When concrete is under tension. The aggregates will pull away from each other. The glue which holds the whole system is significantly weaker than aggregates.

Due to the applied pull force, the glue which holds different constituents of concrete together will break.

So under tension, this zone will act as a weak link and concrete will fail at a lower force.

So, the steel bars are accommodated in concrete for tension requirements as steel have a similar value of compression and tension.

## Important properties of concrete:-

It is necessary to know about important properties of concrete for every civil engineer to design a structure. Properties of concrete are controlled and influenced by the various factors, out of them mix proportions plays an important role in concrete strength and these proportions control the properties of strength.

### Properties of concrete during its plastic stage:-

The chemical interaction between cement and water binds the aggregate into a solid mass. Fresh concrete will be plastic so that it can be moulded to any desired shape. The Fresh concrete should possess following properties

#### Workability of Concrete:

Workability is a complex property of concrete. The workability of freshly mixed concrete determines the ease and homogeneity with which it can be mixed, placed, compacted and finished. A good workable concrete should not show any segregation and bleeding after compaction.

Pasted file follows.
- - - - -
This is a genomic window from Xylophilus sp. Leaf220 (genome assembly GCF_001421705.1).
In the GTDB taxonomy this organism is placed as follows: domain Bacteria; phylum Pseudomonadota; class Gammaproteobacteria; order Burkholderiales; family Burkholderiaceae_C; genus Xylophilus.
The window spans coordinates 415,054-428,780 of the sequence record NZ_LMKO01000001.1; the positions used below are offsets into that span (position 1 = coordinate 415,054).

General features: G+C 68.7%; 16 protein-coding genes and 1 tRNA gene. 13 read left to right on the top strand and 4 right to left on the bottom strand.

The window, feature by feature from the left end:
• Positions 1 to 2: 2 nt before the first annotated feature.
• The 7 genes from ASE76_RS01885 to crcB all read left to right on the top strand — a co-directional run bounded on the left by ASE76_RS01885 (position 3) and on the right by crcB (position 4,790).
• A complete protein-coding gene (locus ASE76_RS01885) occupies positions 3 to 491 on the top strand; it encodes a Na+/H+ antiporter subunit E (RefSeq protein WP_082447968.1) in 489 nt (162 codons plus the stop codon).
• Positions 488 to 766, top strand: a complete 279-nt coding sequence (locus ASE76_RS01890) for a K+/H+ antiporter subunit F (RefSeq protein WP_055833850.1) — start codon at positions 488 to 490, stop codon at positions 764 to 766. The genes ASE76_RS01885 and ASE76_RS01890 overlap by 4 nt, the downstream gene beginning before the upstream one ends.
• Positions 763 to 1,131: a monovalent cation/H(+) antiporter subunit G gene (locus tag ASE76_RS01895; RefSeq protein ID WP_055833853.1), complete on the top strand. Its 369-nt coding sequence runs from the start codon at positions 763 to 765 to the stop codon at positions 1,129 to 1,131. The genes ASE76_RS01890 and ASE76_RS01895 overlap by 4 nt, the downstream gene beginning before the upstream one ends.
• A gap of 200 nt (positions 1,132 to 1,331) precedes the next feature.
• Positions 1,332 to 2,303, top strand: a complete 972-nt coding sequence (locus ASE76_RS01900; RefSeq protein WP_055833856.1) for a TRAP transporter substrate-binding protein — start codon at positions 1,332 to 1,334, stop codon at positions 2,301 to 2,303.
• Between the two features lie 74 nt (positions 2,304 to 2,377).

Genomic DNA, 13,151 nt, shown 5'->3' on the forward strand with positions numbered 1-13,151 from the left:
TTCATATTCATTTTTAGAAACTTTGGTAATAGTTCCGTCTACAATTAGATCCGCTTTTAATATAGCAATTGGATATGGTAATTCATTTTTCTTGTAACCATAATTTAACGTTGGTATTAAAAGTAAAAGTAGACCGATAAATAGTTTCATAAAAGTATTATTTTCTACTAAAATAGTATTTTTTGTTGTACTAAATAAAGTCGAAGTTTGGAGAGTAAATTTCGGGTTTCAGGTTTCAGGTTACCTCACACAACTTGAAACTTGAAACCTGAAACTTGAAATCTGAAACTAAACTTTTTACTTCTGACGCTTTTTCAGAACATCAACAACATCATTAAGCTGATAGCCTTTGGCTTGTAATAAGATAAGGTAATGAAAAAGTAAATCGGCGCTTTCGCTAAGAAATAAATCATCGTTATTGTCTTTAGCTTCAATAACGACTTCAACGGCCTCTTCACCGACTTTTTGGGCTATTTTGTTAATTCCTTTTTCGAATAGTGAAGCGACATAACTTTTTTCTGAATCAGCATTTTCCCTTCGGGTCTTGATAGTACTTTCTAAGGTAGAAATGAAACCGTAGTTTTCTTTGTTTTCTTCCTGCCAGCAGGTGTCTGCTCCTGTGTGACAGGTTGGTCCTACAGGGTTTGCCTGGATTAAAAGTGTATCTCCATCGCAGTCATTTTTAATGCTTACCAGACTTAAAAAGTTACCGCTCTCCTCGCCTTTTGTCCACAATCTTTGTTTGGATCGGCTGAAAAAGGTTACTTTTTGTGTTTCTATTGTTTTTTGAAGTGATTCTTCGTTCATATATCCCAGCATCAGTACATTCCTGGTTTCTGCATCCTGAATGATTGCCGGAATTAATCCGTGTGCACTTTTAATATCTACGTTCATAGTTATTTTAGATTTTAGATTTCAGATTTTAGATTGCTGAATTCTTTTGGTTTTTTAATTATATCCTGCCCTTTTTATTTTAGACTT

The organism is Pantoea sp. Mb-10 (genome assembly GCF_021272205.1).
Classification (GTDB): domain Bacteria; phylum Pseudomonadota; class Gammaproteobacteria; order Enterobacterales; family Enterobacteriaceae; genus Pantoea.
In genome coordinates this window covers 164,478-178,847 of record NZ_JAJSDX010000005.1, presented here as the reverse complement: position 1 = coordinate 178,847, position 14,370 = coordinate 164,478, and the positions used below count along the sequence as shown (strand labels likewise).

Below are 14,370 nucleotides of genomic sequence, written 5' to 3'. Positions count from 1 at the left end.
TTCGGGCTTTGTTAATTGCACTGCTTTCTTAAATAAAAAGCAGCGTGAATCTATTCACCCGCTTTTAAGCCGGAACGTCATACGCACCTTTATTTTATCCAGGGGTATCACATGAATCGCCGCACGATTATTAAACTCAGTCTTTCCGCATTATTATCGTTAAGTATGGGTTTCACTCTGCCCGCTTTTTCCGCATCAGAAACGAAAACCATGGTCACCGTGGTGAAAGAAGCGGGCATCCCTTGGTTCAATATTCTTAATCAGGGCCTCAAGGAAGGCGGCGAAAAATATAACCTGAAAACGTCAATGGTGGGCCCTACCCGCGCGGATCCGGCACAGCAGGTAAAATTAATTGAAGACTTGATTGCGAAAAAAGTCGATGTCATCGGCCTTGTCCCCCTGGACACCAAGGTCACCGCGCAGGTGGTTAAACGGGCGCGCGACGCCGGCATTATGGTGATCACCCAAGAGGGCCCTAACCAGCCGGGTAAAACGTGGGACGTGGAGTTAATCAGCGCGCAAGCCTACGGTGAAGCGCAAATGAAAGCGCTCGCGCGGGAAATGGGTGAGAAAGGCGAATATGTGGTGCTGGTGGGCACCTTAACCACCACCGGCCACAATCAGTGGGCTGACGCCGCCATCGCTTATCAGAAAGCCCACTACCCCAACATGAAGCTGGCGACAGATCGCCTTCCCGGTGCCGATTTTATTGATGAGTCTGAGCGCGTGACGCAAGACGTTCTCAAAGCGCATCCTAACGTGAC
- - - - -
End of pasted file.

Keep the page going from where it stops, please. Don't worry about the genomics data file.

Workability in concrete possess required lubrication for handling concrete without segregation, and it should be placed in position without losing its homogeneity, compacted with minimum effort and shall be finished easily.

The factors which influence workability of concrete:

1. Efficiency in mixing proportions

2. Water – Cement Ratio

3. Grading of aggregate

4. Percentage of fine materials in the mix

5. Use of admixtures.

We usually perform Slump test to check workability of concrete.

#### Segregation of concrete:

Separation of coarse aggregate from the concrete mix is called Segregation of concrete. A good concrete should show no to less segregation after mixing. Excessive segregation leads to honeycombing and decreasing in the density of concrete and ultimately loss of strength of hardened concrete.